37. The phrase “gun or rope” was previously a type of slogan within the community. MacKenzie has repeatedly shouted the phrase after naming public figures he believes are harming the country. This includes a senior member of the military and Toronto mayor John Tory.

38. In a January 2020 livestream, MacKenzie tells his audience:

a. “That’s why, you know, get the guns, get as many as you can afford, and hide them and do whatever you got to do. It’s legal now. It’s not illegal to hide guns right now. But you should, for fun. Just because. And ammunition too. Let’s play a game, let’s play hide and seek, y’know. That’s where they want them, because they know it’s gonna get crazy, and people are gonna be upset. Look at France, imagine they had guns still. There’s as many guns per capita here as there is in Norway, what are we like fourth in the world in gun ownership, behind the United States? I think we’re third or fourth in the world right now, behind the United States. Imagine that was France right now, there wouldn’t be just riots, people throwing bricks at cops. It would be a full-on civil war.”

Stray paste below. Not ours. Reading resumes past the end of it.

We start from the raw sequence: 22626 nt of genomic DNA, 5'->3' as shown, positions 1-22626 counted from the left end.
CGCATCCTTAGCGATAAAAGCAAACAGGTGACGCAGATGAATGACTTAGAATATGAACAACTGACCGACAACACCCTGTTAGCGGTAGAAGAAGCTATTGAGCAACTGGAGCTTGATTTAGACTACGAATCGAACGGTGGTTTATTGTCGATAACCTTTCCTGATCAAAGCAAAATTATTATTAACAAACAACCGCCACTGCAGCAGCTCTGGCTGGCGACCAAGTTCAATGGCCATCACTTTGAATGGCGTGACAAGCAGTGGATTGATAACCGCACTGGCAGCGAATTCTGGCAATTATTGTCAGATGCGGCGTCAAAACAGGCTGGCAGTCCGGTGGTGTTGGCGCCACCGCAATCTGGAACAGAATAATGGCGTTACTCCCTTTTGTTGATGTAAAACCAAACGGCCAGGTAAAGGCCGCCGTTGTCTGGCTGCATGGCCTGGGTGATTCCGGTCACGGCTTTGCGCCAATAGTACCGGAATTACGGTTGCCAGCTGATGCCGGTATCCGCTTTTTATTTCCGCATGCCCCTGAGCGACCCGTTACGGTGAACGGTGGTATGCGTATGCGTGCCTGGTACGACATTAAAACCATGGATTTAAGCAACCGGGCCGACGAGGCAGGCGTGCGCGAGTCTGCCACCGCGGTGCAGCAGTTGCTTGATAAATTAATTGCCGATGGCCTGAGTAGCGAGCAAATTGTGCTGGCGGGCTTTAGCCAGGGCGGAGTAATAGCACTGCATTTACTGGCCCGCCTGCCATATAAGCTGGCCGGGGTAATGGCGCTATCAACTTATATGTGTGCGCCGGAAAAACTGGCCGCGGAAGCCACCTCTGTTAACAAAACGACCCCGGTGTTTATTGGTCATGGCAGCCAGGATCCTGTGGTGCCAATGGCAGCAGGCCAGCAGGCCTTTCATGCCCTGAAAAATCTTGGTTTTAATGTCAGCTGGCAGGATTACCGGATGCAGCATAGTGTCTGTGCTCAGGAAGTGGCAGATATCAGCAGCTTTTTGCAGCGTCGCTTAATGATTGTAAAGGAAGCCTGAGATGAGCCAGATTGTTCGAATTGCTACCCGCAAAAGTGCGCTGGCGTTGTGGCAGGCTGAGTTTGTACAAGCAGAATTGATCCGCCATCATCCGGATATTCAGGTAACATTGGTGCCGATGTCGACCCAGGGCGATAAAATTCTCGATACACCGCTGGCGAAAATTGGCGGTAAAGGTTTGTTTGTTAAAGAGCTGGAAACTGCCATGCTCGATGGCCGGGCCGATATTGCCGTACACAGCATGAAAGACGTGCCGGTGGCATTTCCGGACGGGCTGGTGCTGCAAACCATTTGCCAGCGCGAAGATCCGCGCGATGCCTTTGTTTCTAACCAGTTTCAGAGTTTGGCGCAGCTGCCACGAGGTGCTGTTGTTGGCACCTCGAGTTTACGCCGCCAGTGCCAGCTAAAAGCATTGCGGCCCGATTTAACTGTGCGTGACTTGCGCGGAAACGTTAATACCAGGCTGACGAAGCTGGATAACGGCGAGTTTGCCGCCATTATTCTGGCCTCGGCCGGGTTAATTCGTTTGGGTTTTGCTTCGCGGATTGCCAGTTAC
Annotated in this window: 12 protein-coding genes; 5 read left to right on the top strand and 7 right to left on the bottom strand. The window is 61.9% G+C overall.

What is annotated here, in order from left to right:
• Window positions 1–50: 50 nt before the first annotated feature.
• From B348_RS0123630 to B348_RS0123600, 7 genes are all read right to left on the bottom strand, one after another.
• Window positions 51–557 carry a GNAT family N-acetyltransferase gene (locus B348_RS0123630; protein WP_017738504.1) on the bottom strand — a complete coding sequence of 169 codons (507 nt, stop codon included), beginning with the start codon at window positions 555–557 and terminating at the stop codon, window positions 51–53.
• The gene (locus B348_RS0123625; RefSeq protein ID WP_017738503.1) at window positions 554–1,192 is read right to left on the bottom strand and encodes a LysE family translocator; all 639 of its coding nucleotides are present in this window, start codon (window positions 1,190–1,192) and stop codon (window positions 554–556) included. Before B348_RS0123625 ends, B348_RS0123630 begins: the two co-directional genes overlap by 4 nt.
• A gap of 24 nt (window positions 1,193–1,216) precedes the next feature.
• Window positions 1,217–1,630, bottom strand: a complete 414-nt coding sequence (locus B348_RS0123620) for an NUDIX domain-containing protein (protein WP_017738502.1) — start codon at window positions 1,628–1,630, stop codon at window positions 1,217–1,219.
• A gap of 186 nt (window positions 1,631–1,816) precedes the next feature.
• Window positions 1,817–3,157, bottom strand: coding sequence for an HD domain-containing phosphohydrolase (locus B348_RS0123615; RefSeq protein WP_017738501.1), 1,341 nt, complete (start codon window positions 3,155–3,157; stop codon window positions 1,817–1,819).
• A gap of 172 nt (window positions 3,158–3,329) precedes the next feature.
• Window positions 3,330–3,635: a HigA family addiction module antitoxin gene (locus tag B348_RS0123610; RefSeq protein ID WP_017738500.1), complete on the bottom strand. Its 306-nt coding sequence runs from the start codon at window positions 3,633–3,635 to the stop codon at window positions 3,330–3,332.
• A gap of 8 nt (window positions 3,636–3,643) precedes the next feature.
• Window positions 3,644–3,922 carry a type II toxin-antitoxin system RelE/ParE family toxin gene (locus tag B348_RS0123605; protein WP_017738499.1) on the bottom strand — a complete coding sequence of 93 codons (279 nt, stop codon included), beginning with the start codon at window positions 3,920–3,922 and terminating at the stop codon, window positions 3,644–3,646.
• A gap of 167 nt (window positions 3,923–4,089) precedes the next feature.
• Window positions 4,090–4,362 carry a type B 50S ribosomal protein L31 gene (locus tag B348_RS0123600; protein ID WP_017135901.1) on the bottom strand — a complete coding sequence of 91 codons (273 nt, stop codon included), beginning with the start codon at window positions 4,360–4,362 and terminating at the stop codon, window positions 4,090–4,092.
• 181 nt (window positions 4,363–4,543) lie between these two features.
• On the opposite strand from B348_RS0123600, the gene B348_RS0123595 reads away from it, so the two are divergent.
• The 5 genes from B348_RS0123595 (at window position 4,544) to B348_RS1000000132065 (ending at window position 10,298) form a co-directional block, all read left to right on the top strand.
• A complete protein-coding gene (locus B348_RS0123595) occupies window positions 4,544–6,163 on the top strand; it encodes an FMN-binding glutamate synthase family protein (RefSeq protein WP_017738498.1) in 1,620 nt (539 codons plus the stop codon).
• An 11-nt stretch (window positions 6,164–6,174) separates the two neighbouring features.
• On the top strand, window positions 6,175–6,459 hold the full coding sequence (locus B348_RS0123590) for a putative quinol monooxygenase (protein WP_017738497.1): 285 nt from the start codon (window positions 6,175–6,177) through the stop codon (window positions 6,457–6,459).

The Canadian Anti-Hate Network

39. MacKenzies testimony about the Canadian Anti-Hate Network can be summarized as an attack on its expertise, credibility, ethics, and independence.

40. In his testimony before the committee, as well as in the letter titled Diagolon’s List of Demands To The Canadian Senate, MacKenzie makes a number of misleading statements about CAHN.

41. In the letter, MacKenzie specifically names Bernie Farber, chair of CAHN, and accuses him of “engaging in numerous hyperbolic attempts to influence public opinion with lies.”

42. MacKenzie has not provided any evidence that Bernie Farber or CAHN have ever lied or, in other words, knowingly shared dis or misinformation.